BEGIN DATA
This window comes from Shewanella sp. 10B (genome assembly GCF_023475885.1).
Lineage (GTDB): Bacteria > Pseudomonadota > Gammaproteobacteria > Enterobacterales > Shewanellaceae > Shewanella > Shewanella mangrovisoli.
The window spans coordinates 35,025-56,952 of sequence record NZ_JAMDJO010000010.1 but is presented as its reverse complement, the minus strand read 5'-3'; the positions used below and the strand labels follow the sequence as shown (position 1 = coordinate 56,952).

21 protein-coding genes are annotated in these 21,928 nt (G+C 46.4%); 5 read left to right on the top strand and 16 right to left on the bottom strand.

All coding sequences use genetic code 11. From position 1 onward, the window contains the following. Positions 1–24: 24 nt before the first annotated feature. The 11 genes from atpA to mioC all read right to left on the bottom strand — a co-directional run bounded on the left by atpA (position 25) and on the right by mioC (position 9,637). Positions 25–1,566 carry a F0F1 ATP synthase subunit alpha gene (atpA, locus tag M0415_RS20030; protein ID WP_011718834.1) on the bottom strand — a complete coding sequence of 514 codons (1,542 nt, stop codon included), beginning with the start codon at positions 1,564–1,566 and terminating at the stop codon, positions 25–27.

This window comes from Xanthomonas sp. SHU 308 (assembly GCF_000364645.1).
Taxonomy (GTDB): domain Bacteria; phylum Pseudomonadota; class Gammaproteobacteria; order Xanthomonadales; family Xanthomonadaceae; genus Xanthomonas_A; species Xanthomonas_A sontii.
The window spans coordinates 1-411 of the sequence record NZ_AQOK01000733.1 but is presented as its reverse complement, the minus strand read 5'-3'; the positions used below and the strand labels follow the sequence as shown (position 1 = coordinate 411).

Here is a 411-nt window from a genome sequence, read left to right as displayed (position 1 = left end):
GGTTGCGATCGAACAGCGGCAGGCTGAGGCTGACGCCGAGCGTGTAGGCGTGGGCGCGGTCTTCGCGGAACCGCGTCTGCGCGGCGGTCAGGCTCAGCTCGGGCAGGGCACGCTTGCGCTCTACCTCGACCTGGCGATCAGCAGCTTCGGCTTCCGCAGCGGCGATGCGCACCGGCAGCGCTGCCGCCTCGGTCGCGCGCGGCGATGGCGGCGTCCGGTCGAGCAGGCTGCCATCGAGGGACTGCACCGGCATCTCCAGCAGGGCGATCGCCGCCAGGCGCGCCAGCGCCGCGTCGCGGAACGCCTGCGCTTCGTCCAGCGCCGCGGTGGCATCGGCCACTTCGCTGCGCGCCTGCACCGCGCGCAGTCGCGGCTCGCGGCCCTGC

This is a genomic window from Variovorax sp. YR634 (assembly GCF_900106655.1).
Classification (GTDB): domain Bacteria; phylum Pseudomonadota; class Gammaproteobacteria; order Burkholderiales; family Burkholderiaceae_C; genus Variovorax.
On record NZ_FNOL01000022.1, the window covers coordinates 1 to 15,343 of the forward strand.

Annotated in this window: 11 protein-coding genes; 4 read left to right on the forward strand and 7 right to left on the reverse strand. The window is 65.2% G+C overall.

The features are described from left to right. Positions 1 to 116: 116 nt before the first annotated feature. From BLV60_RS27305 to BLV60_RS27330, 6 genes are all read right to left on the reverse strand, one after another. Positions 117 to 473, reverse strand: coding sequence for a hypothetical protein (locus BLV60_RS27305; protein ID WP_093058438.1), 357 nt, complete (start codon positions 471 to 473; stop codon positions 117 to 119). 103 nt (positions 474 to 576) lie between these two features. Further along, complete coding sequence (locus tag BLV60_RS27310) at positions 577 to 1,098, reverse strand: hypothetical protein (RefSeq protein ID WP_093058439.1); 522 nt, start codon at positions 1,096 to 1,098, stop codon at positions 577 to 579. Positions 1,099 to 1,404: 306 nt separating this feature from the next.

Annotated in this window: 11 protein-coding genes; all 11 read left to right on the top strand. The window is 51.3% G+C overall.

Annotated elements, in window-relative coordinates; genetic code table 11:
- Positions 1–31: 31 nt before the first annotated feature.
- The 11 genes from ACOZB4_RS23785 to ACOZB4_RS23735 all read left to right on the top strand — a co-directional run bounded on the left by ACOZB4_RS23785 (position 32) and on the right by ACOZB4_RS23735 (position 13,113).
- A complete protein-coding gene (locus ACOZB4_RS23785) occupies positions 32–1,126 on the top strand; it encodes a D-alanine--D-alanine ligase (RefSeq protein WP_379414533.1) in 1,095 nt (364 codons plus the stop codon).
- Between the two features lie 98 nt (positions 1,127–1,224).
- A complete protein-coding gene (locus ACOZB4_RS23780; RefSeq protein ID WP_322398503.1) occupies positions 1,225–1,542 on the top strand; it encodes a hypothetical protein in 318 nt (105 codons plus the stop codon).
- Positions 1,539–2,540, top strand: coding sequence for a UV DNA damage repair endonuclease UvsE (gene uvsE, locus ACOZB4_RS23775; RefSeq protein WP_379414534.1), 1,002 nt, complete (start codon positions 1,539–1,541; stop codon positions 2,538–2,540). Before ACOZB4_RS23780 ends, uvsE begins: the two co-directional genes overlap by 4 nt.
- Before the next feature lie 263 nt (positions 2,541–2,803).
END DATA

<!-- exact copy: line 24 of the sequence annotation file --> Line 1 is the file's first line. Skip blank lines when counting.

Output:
- Before the next feature lie 263 nt (positions 2,541–2,803).